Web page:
TBT – A Snapshot of Working for a Passive-Agressive Supervisor

Through the window on the other side of the library, I could see into the fifth grade Social Studies classroom, where the lacrosse coach, Dennis, who’d been hired the same week I had, was readying his classroom. His degree was in Phys-Ed, but the school was on a mission to create teacher-coaches that year, a two-birds-with-one-salary kind of deal. I had been promised an eventual shot at being promoted from the library to the classroom, and mistakenly thought that this fifth grade Social Studies position that opened up mid-year would be it. But, I figured, rubbing my belly as the baby kicked, that it wasn’t my time. But still, I longed for a ticket to my teaching career train, and even more importantly, out of the library.

Helen came out of her office then, sidling up to me quietly in her navy blue Talbots suit and matching Naturalizer flats at the circulation desk. She looked at Dennis, pinning up a map of pre-World-War-I geography on the bulletin board of his new classroom and figured that the two of us were of one mind on the lacrosse coach. She also had territorial feelings about the classroom, though hers were based on the fact that it had once been a small-group-study room in the library.

“Can you believe they gave him that job?” she asked, her voice heavy with disgust.

“No,” I said sheepishly, feeling a little guilty about my desire to run from her as fast as I could.

Helen, who did nothing but surf the Internet from the confines of her office all day. Helen, who worried that the school didn’t appreciate her because it had cut the library from seven MLS-degreed librarians when she started ten years ago to just her today…left with me, an ambitious future-teacher, a so-called assistant, in her mind, not really even a librarian. And what if they decided to let me go? Or worse, what if they did actually move me to teaching? Where would she be then? They might decide to cut back further and leave her with no assistant. Not only would she have to do all the work herself, but she also might then be support staff to me as a teacher. Helen, who made sure to make it seem like she couldn’t do it all alone, by making certain that I did all the work. Helen, who made my life hell.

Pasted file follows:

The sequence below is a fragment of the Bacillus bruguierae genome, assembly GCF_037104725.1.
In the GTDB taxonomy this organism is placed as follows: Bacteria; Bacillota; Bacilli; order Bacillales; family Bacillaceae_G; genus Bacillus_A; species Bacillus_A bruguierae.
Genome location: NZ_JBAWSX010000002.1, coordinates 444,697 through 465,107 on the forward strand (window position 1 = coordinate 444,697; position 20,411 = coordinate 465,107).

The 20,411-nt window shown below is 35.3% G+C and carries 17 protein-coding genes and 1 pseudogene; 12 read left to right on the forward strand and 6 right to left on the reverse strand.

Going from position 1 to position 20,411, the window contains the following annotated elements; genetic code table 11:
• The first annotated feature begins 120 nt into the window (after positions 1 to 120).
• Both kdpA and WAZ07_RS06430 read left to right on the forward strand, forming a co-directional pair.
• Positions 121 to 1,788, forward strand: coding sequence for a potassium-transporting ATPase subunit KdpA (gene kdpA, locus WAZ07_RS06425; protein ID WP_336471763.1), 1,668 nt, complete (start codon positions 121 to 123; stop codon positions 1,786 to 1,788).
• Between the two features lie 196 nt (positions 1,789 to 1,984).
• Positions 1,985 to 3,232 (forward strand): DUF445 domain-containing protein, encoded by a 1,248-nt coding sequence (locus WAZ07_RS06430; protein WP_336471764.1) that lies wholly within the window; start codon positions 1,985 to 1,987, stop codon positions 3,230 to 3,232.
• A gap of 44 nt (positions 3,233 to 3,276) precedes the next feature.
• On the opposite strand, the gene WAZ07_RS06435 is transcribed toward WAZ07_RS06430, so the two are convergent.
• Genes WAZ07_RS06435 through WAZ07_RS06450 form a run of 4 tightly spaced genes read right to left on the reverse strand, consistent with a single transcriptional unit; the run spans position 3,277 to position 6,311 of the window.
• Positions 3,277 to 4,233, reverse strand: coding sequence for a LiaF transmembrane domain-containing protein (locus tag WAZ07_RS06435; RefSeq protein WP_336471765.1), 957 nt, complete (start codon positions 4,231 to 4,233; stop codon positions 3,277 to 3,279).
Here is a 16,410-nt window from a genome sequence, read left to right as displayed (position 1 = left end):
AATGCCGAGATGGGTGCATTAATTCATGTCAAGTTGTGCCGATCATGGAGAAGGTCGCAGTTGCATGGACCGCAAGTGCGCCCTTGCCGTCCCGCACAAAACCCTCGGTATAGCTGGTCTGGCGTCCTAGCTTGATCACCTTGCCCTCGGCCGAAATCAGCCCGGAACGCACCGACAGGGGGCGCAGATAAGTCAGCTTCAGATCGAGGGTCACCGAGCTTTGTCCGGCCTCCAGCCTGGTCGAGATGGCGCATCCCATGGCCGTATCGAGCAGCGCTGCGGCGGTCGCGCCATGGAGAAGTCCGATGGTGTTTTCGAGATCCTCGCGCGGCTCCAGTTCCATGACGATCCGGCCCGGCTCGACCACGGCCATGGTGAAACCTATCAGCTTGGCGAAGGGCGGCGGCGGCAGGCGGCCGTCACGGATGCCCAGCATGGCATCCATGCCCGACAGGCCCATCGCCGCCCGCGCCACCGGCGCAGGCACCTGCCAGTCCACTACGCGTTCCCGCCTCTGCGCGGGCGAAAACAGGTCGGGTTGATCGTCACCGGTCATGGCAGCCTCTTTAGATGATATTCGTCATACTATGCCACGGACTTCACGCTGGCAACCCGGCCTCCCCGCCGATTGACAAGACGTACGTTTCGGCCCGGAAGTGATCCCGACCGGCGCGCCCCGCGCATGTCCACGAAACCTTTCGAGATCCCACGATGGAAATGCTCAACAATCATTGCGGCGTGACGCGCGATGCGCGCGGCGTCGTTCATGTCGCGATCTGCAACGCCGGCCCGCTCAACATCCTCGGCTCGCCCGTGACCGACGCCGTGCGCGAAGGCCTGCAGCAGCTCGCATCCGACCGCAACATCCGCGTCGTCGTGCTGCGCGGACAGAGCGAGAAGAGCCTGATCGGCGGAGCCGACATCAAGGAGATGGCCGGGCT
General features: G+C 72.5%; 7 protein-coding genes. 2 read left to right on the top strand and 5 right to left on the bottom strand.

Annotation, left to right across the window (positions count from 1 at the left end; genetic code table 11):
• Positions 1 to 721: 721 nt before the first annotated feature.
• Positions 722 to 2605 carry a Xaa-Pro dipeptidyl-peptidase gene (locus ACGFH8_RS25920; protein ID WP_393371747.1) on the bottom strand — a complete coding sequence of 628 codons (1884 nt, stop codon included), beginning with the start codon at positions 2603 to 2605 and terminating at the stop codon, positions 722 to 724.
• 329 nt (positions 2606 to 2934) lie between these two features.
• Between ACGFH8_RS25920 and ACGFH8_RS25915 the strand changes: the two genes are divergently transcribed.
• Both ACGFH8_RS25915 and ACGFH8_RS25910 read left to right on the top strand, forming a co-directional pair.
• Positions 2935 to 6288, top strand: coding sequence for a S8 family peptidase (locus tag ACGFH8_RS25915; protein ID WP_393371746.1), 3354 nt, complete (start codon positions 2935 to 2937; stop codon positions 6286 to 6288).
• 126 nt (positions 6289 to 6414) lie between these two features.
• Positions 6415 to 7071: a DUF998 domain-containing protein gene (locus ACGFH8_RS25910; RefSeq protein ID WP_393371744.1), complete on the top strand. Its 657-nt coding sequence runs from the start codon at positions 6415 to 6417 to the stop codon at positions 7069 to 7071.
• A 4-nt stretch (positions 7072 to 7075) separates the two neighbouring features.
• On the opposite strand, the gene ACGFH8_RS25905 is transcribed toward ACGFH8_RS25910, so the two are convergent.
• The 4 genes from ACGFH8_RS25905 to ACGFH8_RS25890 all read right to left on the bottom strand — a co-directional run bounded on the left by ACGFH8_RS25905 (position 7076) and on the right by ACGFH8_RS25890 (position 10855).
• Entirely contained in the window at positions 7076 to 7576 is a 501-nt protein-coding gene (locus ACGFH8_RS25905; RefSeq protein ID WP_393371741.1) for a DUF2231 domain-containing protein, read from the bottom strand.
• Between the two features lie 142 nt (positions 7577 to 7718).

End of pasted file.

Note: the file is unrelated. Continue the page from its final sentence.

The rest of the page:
“I mean, you could do that job.” She said it in a way that wasn’t like she thought I was perfect for the job, in fact her condescending  inflection of the word “you” made it sound as if the job was so remedial that even a pleb like me could perform the tasks required.

I scoffed, “Ya,” since after all, I had a degree in history and was just a student-teaching semester away from getting a teaching certificate in the field. A student-teaching semester I had foregone by reluctantly taking this job after the principal himself had promised me not only a student teaching semester here, but the possibility of a future teaching career at the school.

“But you don’t want that job,” she said dismissively, looking down and the roundness of my belly. “You want a nothing job like you have now.”

“Excuse me?” My back was UP. Did she want to go to the mattresses? First of all, how the hell would she know what I wanted? That she would even presume to know was offensive, but that she thought my job was nothing? My job, which was the job of checking in and out the books, re-shelving them, cataloging new books that came in, dealing with the students’ needs and helping them find the materials they needed for their research projects, or the right work of fiction they might enjoy reading? That was a nothing job compared to sitting in a little glass cubicle watching me do all those things over the top of her computer monitor? Who did she think she was?

She must have sensed, despite her complete lack of usual perception, that I was a bit miffed by her statement, because she tried to explain it to me. “You know, with the baby coming,” she said and then repeated, “you’ll want a nothing job like this in the Fall.”